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We need to talk about...designing difficult conversations in services

Posted by: and , Posted on: - Categories: Business Transformation Group

As the Content Designer and User Researcher working on the Personal Independence Payment (PIP) service - a benefit for people affected by a disability or long-term condition - we discovered early on that users want to tell their own story. Answering 'yes or no' questions wasn’t enough - they felt pigeonholed into a fixed idea of a certain condition.

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Joanne Schofield and Simon Hurst from the Personal Independence Payment Digital Claim team

We designed early prototypes based on this insight - it was a simple place to start.  We asked people to use a free-text box to tell us in their own words how and why their condition affected them. The 12 activities they were asked to think about included washing themselves, getting dressed and mixing with people.

What we learned

It didn’t work. The blank space was intimidating and frustrating.

People thought we were trying to catch them out and were reluctant to write much in case they wrote the wrong thing.

When they did write, their response didn't give enough detail for government to make a decision.

Although people told us they wanted to 'tell their story', when we gave them an open opportunity to do so, they couldn’t. We learned that what users want isn't always what they need. We needed to do more to guide them through their story.

What we tried

We included help text - an additional sentence or two under the question to prompt users to think about the activity in detail.

But this created problems of its own.  Eye-tracking software confirmed that people scanned the page to find an ‘action’, or whatever they had to do to get through the form as quickly as possible. They bypassed any content that got in their way, including the help text.

So, working with case managers who make decisions about applications for PIP, we’ve made the help text more comprehensive and meaningful. We’ve broken each activity down into steps and added them to the page as tick boxes. Then we offer people the chance to give more detail about the things that they’ve ticked.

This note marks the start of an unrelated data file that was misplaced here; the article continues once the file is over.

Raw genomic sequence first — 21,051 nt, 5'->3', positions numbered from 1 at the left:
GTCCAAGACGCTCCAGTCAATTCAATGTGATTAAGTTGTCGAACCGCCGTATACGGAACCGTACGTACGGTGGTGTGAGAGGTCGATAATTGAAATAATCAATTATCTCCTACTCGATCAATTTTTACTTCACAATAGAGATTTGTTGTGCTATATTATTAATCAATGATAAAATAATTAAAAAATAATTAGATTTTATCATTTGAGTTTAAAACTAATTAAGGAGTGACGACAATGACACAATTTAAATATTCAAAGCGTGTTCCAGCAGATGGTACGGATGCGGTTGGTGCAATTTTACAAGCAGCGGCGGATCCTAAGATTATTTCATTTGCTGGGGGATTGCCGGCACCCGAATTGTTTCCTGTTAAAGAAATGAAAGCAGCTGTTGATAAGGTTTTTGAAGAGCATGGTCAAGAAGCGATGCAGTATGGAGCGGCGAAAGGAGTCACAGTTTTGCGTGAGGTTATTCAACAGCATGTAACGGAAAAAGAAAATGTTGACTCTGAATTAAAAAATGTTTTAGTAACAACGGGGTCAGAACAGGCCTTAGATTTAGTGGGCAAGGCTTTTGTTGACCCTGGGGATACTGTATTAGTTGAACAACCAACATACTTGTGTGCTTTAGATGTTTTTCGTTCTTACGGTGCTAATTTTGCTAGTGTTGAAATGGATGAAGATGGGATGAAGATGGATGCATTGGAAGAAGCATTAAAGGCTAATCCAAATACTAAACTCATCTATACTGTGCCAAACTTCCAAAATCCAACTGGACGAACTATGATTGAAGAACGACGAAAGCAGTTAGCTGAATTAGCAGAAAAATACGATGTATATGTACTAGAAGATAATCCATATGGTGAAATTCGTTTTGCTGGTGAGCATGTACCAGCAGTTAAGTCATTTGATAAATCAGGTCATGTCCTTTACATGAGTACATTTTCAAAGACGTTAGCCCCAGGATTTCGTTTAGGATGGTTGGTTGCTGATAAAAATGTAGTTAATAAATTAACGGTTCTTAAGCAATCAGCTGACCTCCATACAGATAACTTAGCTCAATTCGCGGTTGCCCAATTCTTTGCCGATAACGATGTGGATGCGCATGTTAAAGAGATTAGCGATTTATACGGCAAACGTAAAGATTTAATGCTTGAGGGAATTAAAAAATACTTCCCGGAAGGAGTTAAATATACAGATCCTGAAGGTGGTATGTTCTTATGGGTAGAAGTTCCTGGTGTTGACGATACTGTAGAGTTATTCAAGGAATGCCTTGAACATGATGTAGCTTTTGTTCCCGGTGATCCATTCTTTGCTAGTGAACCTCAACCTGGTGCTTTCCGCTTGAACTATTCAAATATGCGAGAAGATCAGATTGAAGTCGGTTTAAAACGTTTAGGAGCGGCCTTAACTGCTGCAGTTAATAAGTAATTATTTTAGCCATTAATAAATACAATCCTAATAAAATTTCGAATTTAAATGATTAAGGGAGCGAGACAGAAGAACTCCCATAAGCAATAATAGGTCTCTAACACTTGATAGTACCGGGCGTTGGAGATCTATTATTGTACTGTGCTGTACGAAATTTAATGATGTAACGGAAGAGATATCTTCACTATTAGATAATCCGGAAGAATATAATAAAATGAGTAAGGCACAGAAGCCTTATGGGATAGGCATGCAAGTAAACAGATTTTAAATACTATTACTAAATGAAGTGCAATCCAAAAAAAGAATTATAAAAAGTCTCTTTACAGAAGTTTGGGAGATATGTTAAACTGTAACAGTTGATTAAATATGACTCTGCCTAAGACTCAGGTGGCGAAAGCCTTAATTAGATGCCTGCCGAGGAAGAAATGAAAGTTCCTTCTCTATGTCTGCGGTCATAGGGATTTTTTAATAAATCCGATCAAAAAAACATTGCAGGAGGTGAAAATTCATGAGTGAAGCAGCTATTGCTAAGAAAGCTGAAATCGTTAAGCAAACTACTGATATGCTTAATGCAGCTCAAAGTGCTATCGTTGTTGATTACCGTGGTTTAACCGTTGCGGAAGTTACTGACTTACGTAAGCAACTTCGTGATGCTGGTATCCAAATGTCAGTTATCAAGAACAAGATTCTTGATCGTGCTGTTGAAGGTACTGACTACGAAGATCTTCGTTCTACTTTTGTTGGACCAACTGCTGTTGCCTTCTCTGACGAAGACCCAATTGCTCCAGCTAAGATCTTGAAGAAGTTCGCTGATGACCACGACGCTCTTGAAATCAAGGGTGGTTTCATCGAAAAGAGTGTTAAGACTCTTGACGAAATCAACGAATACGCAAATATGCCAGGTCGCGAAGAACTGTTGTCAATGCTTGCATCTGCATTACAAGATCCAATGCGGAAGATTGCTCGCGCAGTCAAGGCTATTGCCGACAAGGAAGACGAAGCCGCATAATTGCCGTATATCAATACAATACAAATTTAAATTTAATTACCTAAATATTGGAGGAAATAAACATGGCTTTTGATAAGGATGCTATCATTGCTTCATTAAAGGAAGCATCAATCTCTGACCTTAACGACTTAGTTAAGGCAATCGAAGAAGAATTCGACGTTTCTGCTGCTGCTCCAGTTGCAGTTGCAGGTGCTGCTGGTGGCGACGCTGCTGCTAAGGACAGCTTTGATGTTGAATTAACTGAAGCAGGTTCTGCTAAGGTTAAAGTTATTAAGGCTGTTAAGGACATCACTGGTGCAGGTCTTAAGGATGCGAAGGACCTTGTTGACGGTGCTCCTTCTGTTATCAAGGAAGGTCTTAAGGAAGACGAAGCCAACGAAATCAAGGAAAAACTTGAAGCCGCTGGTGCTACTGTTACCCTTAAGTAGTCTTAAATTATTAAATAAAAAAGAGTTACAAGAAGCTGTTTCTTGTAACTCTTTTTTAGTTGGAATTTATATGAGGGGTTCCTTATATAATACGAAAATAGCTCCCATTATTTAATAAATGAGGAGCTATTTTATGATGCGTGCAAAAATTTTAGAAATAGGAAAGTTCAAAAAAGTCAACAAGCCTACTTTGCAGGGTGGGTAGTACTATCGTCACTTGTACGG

A screen from the PIP prototype showing how tick boxes help users describe their individual condition
A screen from the PIP prototype showing how tick boxes help users describe their individual condition.

Research shows this is working

We’ve seen that people can use it, understand it and give more thorough answers as a result.

The check boxes give clarification about how government defines each activity.

The design prompts people to think about the different parts of an activity in detail. It  encourages them to think about any difficulties they deal with at each stage before they write their story in their own words.

The structure of the page and the breakdown of the questions make the free text boxes less intimidating and guide people into giving more thoughtful answers.

What’s next

We’re going to use this design to take a small amount of real claims for PIP. We know it’s not perfect, and we’re continuing to research variations of the design with real users to make it simpler, clearer and faster for them to use.

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  1. Comment by Eliot Hill posted on

    Really interesting blog, we probably have a lot of similar research. This is a prototype we were developing in the Citizens Advice digital alpha (though is for ESA it carries similar intent).

  2. Comment by Joanne Schofield posted on

    Thanks Eliot.

    Simon and I are working closely with the team building the ESA digital service and sharing design patterns from the PIP service where relevant. I'm certain they'll be interested in seeing your alpha, I'll pass this link on.

    As you say, I'm sure we've undertaken a lot of similar research, if you're interested in sharing insights, we'd love you to get in touch